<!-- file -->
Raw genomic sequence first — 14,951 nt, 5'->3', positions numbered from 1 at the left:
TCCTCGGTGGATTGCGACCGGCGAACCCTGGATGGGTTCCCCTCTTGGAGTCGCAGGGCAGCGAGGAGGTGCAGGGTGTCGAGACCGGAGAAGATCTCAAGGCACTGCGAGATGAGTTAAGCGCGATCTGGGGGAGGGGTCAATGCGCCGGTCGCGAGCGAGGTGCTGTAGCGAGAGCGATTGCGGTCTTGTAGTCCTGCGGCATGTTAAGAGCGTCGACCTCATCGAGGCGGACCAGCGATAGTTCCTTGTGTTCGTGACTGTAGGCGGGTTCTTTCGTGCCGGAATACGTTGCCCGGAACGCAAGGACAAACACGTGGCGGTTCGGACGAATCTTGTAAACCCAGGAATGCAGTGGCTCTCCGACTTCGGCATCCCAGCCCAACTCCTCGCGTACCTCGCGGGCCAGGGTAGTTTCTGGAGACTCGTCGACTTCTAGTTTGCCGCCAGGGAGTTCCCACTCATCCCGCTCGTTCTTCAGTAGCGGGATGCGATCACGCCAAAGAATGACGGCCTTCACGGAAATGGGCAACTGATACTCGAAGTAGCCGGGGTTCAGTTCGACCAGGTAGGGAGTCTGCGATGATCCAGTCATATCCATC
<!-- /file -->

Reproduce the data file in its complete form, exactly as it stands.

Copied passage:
Raw genomic sequence first — 14,951 nt, 5'->3', positions numbered from 1 at the left:
TCCTCGGTGGATTGCGACCGGCGAACCCTGGATGGGTTCCCCTCTTGGAGTCGCAGGGCAGCGAGGAGGTGCAGGGTGTCGAGACCGGAGAAGATCTCAAGGCACTGCGAGATGAGTTAAGCGCGATCTGGGGGAGGGGTCAATGCGCCGGTCGCGAGCGAGGTGCTGTAGCGAGAGCGATTGCGGTCTTGTAGTCCTGCGGCATGTTAAGAGCGTCGACCTCATCGAGGCGGACCAGCGATAGTTCCTTGTGTTCGTGACTGTAGGCGGGTTCTTTCGTGCCGGAATACGTTGCCCGGAACGCAAGGACAAACACGTGGCGGTTCGGACGAATCTTGTAAACCCAGGAATGCAGTGGCTCTCCGACTTCGGCATCCCAGCCCAACTCCTCGCGTACCTCGCGGGCCAGGGTAGTTTCTGGAGACTCGTCGACTTCTAGTTTGCCGCCAGGGAGTTCCCACTCATCCCGCTCGTTCTTCAGTAGCGGGATGCGATCACGCCAAAGAATGACGGCCTTCACGGAAATGGGCAACTGATACTCGAAGTAGCCGGGGTTCAGTTCGACCAGGTAGGGAGTCTGCGATGATCCAGTCATATCCATC